Finding ways to harness the everyday sources of energy all around us is a concept called "roadside energy harvesting." Scientists are continually looking for new ways to capture and use this energy. From piezoelectric sidewalks to energy harvesting-revolving doors, the idea is that our movements and actions are an untapped source of energy and putting in place energy-harnessing technologies to take advantage of that needs to be a key part of clean energy infrastructure.
Researchers at University of Wisconsin-Madison have developed a new technology that could make our homes energy-generating spaces, with or without solar panels. The team has found a way to create wood flooring that produces electricity from our steps.
What makes this possible is the wood pulp. Scientists have known for a while that the cellulose nanofibers in wood pulp can be treated to produce an electrical charge. They've also previously been tapped for use in safer and more eco-friendly batteries. By putting these fibers in wood flooring, you end up with electricity-producing floors that could power a home's lights and other low-power appliances and because wood pulp is a waste product of many industries, the cost of this new flooring technology would be competitive with regular wood floors.
A key difference between this new technology and existing step-harnessing materials is that instead of being a piezoelectric device, the flooring is a triboelectric device, taking advantage of static electricity from friction. Each piece of flooring has a functional layer less than a millimeter thick containing two differently-charged materials and there could be several layers in each piece to maximize output. People walking across the floor create friction between the two materials.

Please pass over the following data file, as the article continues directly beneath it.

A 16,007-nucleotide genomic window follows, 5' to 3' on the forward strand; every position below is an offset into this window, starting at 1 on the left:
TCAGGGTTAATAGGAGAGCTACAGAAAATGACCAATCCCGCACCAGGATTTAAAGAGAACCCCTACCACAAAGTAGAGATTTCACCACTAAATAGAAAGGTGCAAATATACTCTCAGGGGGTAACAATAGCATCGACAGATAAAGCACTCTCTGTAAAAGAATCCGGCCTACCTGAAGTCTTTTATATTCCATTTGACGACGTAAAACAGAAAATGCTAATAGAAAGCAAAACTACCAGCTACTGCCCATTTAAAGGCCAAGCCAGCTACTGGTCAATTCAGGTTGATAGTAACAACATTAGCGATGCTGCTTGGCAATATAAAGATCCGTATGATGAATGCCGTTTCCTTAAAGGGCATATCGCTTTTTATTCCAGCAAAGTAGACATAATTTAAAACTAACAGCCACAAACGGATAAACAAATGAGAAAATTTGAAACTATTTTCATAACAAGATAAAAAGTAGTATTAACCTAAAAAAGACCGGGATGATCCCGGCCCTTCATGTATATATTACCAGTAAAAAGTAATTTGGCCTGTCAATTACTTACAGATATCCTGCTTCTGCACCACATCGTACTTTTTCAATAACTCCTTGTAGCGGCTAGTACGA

The transfer of electrons between the two materials creates a charge imbalance and an external circuit harvests the electrons trying to return to create a balance. All contained in durable flooring.
“Our initial test in our lab shows that it works for millions of cycles without any problem,” said Xudong Wang, an associate professor of materials science and engineering at UW–Madison. “We haven’t converted those numbers into year of life for a floor yet, but I think with appropriate design it can definitely outlast the floor itself.”
The next step is to create a prototype of the flooring and install it in a high-traffic area of the university's campus to demonstrate the concept and show its potential. Wang believes that this type of flooring in areas with heavy foot traffic could produce a lot of electricity and unlike solar or wind, it wouldn't depend on the weather or time of day.
If this type of thing could be installed in our homes, the lights or the charge for our iPhones could be powered by our steps and maybe it would even encourage us to get up and move around more.